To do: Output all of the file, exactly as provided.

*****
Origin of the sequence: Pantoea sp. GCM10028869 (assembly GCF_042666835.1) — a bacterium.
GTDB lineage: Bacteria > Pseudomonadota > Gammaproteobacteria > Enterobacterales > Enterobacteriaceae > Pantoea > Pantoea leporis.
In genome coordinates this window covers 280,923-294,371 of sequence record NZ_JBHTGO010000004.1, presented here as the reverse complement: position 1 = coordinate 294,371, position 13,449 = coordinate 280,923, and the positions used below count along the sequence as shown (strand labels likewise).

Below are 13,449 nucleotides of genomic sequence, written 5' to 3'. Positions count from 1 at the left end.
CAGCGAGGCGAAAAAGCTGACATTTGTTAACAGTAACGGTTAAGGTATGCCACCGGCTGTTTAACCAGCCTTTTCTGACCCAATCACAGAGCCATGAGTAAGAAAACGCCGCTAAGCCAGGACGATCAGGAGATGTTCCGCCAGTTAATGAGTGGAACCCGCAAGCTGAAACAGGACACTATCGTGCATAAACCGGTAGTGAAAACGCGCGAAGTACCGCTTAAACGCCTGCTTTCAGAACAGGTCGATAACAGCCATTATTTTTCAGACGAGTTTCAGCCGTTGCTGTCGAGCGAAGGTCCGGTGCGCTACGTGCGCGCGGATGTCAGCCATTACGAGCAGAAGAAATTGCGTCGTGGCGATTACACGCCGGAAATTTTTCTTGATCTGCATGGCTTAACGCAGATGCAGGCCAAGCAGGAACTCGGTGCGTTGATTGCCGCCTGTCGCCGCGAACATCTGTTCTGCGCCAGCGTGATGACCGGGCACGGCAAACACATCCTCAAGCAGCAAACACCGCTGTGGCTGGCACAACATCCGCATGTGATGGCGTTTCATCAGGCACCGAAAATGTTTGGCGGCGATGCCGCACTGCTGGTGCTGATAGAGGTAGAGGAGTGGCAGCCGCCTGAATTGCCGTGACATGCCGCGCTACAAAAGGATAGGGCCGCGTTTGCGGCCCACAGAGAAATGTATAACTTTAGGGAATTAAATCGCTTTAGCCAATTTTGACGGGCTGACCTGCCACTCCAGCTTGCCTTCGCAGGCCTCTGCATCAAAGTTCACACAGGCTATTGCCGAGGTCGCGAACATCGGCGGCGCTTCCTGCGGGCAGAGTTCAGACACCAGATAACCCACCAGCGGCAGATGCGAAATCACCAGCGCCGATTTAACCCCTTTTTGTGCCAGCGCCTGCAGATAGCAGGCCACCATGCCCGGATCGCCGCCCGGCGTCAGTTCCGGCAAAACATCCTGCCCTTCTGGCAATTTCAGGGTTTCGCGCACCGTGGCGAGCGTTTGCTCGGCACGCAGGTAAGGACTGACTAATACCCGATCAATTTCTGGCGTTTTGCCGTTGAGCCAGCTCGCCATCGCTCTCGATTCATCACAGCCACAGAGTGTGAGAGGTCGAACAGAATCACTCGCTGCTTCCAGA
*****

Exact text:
Origin of the sequence: Pantoea sp. GCM10028869 (assembly GCF_042666835.1) — a bacterium.
GTDB lineage: Bacteria > Pseudomonadota > Gammaproteobacteria > Enterobacterales > Enterobacteriaceae > Pantoea > Pantoea leporis.
In genome coordinates this window covers 280,923-294,371 of sequence record NZ_JBHTGO010000004.1, presented here as the reverse complement: position 1 = coordinate 294,371, position 13,449 = coordinate 280,923, and the positions used below count along the sequence as shown (strand labels likewise).

Below are 13,449 nucleotides of genomic sequence, written 5' to 3'. Positions count from 1 at the left end.
CAGCGAGGCGAAAAAGCTGACATTTGTTAACAGTAACGGTTAAGGTATGCCACCGGCTGTTTAACCAGCCTTTTCTGACCCAATCACAGAGCCATGAGTAAGAAAACGCCGCTAAGCCAGGACGATCAGGAGATGTTCCGCCAGTTAATGAGTGGAACCCGCAAGCTGAAACAGGACACTATCGTGCATAAACCGGTAGTGAAAACGCGCGAAGTACCGCTTAAACGCCTGCTTTCAGAACAGGTCGATAACAGCCATTATTTTTCAGACGAGTTTCAGCCGTTGCTGTCGAGCGAAGGTCCGGTGCGCTACGTGCGCGCGGATGTCAGCCATTACGAGCAGAAGAAATTGCGTCGTGGCGATTACACGCCGGAAATTTTTCTTGATCTGCATGGCTTAACGCAGATGCAGGCCAAGCAGGAACTCGGTGCGTTGATTGCCGCCTGTCGCCGCGAACATCTGTTCTGCGCCAGCGTGATGACCGGGCACGGCAAACACATCCTCAAGCAGCAAACACCGCTGTGGCTGGCACAACATCCGCATGTGATGGCGTTTCATCAGGCACCGAAAATGTTTGGCGGCGATGCCGCACTGCTGGTGCTGATAGAGGTAGAGGAGTGGCAGCCGCCTGAATTGCCGTGACATGCCGCGCTACAAAAGGATAGGGCCGCGTTTGCGGCCCACAGAGAAATGTATAACTTTAGGGAATTAAATCGCTTTAGCCAATTTTGACGGGCTGACCTGCCACTCCAGCTTGCCTTCGCAGGCCTCTGCATCAAAGTTCACACAGGCTATTGCCGAGGTCGCGAACATCGGCGGCGCTTCCTGCGGGCAGAGTTCAGACACCAGATAACCCACCAGCGGCAGATGCGAAATCACCAGCGCCGATTTAACCCCTTTTTGTGCCAGCGCCTGCAGATAGCAGGCCACCATGCCCGGATCGCCGCCCGGCGTCAGTTCCGGCAAAACATCCTGCCCTTCTGGCAATTTCAGGGTTTCGCGCACCGTGGCGAGCGTTTGCTCGGCACGCAGGTAAGGACTGACTAATACCCGATCAATTTCTGGCGTTTTGCCGTTGAGCCAGCTCGCCATCGCTCTCGATTCATCACAGCCACAGAGTGTGAGAGGTCGAACAGAATCACTCGCTGCTTCCAGA